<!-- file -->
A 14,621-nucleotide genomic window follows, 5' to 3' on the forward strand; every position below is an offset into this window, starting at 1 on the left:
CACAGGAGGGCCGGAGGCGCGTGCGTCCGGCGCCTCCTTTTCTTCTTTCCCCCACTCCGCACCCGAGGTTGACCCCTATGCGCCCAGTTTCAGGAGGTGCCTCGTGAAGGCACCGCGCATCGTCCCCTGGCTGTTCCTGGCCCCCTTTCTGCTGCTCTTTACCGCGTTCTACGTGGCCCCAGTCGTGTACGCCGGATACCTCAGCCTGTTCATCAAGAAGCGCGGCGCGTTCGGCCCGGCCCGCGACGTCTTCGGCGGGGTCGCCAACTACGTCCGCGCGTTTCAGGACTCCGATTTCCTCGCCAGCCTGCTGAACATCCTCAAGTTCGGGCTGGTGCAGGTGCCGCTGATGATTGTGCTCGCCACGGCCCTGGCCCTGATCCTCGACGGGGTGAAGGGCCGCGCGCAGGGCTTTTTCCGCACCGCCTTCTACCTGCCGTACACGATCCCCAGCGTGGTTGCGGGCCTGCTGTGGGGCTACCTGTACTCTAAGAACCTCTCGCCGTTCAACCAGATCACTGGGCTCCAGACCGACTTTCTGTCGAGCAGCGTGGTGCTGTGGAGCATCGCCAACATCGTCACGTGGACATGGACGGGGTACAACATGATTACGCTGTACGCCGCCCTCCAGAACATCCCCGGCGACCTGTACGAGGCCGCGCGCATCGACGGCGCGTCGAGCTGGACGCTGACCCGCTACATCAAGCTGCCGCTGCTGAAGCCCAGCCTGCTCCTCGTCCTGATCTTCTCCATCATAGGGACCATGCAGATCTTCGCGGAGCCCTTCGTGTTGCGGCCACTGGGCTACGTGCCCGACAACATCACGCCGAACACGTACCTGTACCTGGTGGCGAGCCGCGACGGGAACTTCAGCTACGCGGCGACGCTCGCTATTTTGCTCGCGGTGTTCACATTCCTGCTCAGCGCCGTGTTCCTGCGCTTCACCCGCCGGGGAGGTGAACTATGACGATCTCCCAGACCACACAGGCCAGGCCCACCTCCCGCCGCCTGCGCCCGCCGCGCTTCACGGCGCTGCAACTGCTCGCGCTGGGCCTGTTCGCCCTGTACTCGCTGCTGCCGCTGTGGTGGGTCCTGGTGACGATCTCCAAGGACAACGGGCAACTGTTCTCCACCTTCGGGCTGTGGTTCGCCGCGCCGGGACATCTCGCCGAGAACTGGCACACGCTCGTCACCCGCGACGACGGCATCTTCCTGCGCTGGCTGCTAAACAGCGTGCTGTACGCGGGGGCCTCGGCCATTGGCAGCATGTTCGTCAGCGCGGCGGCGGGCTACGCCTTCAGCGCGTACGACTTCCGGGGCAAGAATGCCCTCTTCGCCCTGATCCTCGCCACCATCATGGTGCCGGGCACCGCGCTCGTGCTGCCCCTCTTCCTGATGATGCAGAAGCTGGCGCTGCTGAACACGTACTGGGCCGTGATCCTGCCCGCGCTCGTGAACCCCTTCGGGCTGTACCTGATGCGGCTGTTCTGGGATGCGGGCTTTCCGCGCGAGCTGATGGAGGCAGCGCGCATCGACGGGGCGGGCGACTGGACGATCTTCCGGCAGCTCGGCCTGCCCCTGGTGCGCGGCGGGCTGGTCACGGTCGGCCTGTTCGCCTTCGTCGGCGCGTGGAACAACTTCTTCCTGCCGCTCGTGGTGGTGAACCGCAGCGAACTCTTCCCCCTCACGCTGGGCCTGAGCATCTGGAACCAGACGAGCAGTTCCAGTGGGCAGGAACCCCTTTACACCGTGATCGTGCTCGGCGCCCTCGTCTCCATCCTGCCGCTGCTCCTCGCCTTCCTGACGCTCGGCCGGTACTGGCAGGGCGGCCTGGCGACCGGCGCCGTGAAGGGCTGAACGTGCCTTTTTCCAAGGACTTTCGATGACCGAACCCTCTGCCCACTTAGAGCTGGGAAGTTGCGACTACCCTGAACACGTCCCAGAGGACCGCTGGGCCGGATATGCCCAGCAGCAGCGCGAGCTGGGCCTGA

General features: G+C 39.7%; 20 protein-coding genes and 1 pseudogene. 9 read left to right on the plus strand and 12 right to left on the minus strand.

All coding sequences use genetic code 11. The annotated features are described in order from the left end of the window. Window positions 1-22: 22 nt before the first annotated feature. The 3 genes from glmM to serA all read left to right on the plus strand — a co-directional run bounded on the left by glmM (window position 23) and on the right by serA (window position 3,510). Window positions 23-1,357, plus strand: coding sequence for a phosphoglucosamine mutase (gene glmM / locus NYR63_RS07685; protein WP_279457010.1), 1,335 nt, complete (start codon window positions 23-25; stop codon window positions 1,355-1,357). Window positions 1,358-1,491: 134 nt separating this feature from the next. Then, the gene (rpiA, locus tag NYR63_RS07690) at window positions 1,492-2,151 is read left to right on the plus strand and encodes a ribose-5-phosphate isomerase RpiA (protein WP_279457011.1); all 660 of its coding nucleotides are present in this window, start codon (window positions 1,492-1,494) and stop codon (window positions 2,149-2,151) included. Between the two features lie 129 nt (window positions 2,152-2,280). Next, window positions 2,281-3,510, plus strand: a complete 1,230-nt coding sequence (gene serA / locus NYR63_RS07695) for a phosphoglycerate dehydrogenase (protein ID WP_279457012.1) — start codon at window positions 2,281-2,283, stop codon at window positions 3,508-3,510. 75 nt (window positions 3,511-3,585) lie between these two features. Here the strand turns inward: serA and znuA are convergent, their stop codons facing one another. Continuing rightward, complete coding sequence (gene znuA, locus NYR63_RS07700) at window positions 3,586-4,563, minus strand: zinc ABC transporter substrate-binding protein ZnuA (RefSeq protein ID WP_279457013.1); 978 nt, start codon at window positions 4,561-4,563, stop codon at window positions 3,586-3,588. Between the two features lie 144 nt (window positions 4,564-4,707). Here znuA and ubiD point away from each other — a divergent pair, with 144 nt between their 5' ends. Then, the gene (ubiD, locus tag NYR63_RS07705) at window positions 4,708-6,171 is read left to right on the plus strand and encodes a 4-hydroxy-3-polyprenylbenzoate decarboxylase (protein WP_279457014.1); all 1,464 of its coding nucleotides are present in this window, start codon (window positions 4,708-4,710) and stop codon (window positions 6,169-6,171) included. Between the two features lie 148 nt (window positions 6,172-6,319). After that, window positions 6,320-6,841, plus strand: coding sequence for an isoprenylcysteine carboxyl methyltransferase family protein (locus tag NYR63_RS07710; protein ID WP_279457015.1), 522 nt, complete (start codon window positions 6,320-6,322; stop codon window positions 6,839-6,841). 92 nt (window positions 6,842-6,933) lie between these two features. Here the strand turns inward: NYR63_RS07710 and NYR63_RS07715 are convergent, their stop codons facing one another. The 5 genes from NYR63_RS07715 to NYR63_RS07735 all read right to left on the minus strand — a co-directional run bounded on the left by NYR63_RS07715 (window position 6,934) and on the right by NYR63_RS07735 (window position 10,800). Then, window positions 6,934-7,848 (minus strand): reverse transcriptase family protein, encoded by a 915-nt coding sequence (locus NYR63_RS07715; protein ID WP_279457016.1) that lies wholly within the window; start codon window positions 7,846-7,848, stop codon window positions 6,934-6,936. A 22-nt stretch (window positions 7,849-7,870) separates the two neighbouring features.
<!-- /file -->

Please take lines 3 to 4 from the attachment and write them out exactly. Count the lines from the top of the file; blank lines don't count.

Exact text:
General features: G+C 39.7%; 20 protein-coding genes and 1 pseudogene. 9 read left to right on the plus strand and 12 right to left on the minus strand.

All coding sequences use genetic code 11. The annotated features are described in order from the left end of the window. Window positions 1-22: 22 nt before the first annotated feature. The 3 genes from glmM to serA all read left to right on the plus strand — a co-directional run bounded on the left by glmM (window position 23) and on the right by serA (window position 3,510). Window positions 23-1,357, plus strand: coding sequence for a phosphoglucosamine mutase (gene glmM / locus NYR63_RS07685; protein WP_279457010.1), 1,335 nt, complete (start codon window positions 23-25; stop codon window positions 1,355-1,357). Window positions 1,358-1,491: 134 nt separating this feature from the next. Then, the gene (rpiA, locus tag NYR63_RS07690) at window positions 1,492-2,151 is read left to right on the plus strand and encodes a ribose-5-phosphate isomerase RpiA (protein WP_279457011.1); all 660 of its coding nucleotides are present in this window, start codon (window positions 1,492-1,494) and stop codon (window positions 2,149-2,151) included. Between the two features lie 129 nt (window positions 2,152-2,280). Next, window positions 2,281-3,510, plus strand: a complete 1,230-nt coding sequence (gene serA / locus NYR63_RS07695) for a phosphoglycerate dehydrogenase (protein ID WP_279457012.1) — start codon at window positions 2,281-2,283, stop codon at window positions 3,508-3,510. 75 nt (window positions 3,511-3,585) lie between these two features. Here the strand turns inward: serA and znuA are convergent, their stop codons facing one another. Continuing rightward, complete coding sequence (gene znuA, locus NYR63_RS07700) at window positions 3,586-4,563, minus strand: zinc ABC transporter substrate-binding protein ZnuA (RefSeq protein ID WP_279457013.1); 978 nt, start codon at window positions 4,561-4,563, stop codon at window positions 3,586-3,588. Between the two features lie 144 nt (window positions 4,564-4,707). Here znuA and ubiD point away from each other — a divergent pair, with 144 nt between their 5' ends. Then, the gene (ubiD, locus tag NYR63_RS07705) at window positions 4,708-6,171 is read left to right on the plus strand and encodes a 4-hydroxy-3-polyprenylbenzoate decarboxylase (protein WP_279457014.1); all 1,464 of its coding nucleotides are present in this window, start codon (window positions 4,708-4,710) and stop codon (window positions 6,169-6,171) included. Between the two features lie 148 nt (window positions 6,172-6,319). After that, window positions 6,320-6,841, plus strand: coding sequence for an isoprenylcysteine carboxyl methyltransferase family protein (locus tag NYR63_RS07710; protein ID WP_279457015.1), 522 nt, complete (start codon window positions 6,320-6,322; stop codon window positions 6,839-6,841). 92 nt (window positions 6,842-6,933) lie between these two features. Here the strand turns inward: NYR63_RS07710 and NYR63_RS07715 are convergent, their stop codons facing one another. The 5 genes from NYR63_RS07715 to NYR63_RS07735 all read right to left on the minus strand — a co-directional run bounded on the left by NYR63_RS07715 (window position 6,934) and on the right by NYR63_RS07735 (window position 10,800). Then, window positions 6,934-7,848 (minus strand): reverse transcriptase family protein, encoded by a 915-nt coding sequence (locus NYR63_RS07715; protein ID WP_279457016.1) that lies wholly within the window; start codon window positions 7,846-7,848, stop codon window positions 6,934-6,936. A 22-nt stretch (window positions 7,849-7,870) separates the two neighbouring features.